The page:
We went into a shop this morning that majors in selling Christian T-shirts. Many of the shirt’s designs are nice, but how much Scripture can you put on a T-shirt? Because of this, many of the designs with their wording could be misconstrued as to the message they were intending to convey. Once again I was reminded how important Christian Doctrine is, because whatever you have on your chest for the world to see is the message you want the world to see about your God.
The question that follows is, “Can you make your God out to be whatever you want your God to be?” The quick and only answer is that if you are projecting a message about the God of the Bible … definitely not. If your god is not the God of the Bible you may make that god out to be whatever you want that god to be. Before getting into anything else, I need to say that doctrine could be extremely technical. For the study of doctrine from that angle you could use authors like Berkhof, Calvin, Hodge, Barth and Grudem amongst many others. That angle is not intended here. My intension is about doctrine as it applies to daily life and living out the faith of the gospel.
There are five places in the NIV Bible where the term “doctrine” is used. Although we have considered some of these in the past, I want to reflect on each of them briefly and state their purpose in context. Let me hold up that T-shirt with its “Christian message” as an illustration. You are advertising who and what your God is to the world as you wear the garment. Then you are advertising your ethics and morals … and flowing in the stream is your behaviour because you can be and do whatever you advertise. Closely coupled to all of this will be the comfort you derive from the message as in how it affects the assurance of salvation.
Doctrine exposes sin.
1Ti 1:8 We know that the law is good if one uses it properly. 9 We also know that law is made not for the righteous but for lawbreakers and rebels, the ungodly and sinful, the unholy and irreligious; for those who kill their fathers or mothers, for murderers, 10 for adulterers and perverts, for slave traders and liars and perjurers—and for whatever else is contrary to the sound doctrine 11 that conforms to the glorious gospel of the blessed God, which he entrusted to me.
Here Paul uses the Law and the Gospel in tension. The Law’s purpose was and is to expose sin, wickedness, evil and all ungodliness. In other words it brings out into the open everything that is contrary to “sound doctrine” as revealed in the Gospel.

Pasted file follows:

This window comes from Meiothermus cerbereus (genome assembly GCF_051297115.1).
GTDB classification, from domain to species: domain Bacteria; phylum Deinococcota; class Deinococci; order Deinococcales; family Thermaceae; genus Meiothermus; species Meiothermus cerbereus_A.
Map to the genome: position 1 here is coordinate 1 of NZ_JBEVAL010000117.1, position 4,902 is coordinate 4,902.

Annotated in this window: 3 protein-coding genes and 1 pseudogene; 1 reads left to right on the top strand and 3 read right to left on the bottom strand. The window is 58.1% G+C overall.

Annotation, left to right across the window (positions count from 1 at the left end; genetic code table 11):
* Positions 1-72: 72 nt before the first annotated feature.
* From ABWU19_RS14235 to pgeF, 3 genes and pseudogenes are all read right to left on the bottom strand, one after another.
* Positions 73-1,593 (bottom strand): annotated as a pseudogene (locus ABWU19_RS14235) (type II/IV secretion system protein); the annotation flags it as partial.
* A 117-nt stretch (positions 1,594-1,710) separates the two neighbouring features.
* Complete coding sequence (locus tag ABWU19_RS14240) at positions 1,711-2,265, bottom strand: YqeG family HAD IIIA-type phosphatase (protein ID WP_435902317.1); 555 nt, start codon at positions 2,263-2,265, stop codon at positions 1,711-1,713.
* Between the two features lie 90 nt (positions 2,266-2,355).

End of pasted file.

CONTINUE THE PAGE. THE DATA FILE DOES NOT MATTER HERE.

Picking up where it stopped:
Doctrine is demonstrated by leaders. As they follow healthy Biblical doctrine, so ought the followers to imitate them.
Tit 1:6 An elder must be blameless, the husband of but one wife, a man whose children believe and are not open to the charge of being wild and disobedient. 7 Since an overseer is entrusted with God’s work, he must be blameless—not overbearing, not quick-tempered, not given to drunkenness, not violent, not pursuing dishonest gain. 8 Rather he must be hospitable, one who loves what is good, who is self-controlled, upright, holy and disciplined. 9 He must hold firmly to the trustworthy message as it has been taught, so that he can encourage others by sound doctrine and refute those who oppose it.
The elders attributes reflected in verses 6-9a constitute “sound doctrine”. The outworking of this doctrine in his life sets the example of encouragement to his followers and not only exposes those who live a godless life, but shows his followers the genuine from the counterfeit.
Doctrine is teaching.
Tit 2:1 You must teach what is in accord with sound doctrine.
As you run your eyes through this passage you will see examples of teaching for older men (v2); older women (v3); younger women (v4-5); young men (v6); slaves (v9) and generally (15). Your life … ethics, morals, behaviour, mental, emotional and even physical health, your work ethic, management of family, church life as well as your spirituality are determined by your doctrine.
Doctrine must be preached.
2Ti 4:1 In the presence of God and of Christ Jesus, who will judge the living and the dead, and in view of his appearing and his kingdom, I give you this charge: 2 Preach the Word; be prepared in season and out of season; correct, rebuke and encourage—with great patience and careful instruction. 3 For the time will come when men will not put up with sound doctrine. Instead, to suit their own desires, they will gather around them a great number of teachers to say what their itching ears want to hear. 4 They will turn their ears away from the truth and turn aside to myths. 5 But you, keep your head in all situations, endure hardship, do the work of an evangelist, discharge all the duties of your ministry.
Verse 3 is so true about our modern age of secularism and materialism. The preacher’s responsibility towards the flock, based upon verse 3 is to
2Ti 4:2 Preach the Word; be prepared in season and out of season; correct, rebuke and encourage—with great patience and careful instruction.
Doctrine affects salvation. I am so aware that many teach against doctrine because it divides. As we have stated many times, it does. It divides truth from error!
1Ti 4:15 Be diligent in these matters; give yourself wholly to them, so that everyone may see your progress. 16 Watch your life and doctrine closely. Persevere in them, because if you do, you will save both yourself and your hearers.
True Biblical doctrine determines salvation. That is, what you believe about God and His salvation plan will determine genuine or counterfeit faith. So, remember, what you advertise (say on your T-shirt) makes your God known, reveals your belief and is teaching.
Dear God, help me to be diligent in the study of Your Word so that my doctrine will be accurate and reflect Biblical Christianity. Please help pastors and preachers to teach Your Word properly for Jesus’ sake. Amen.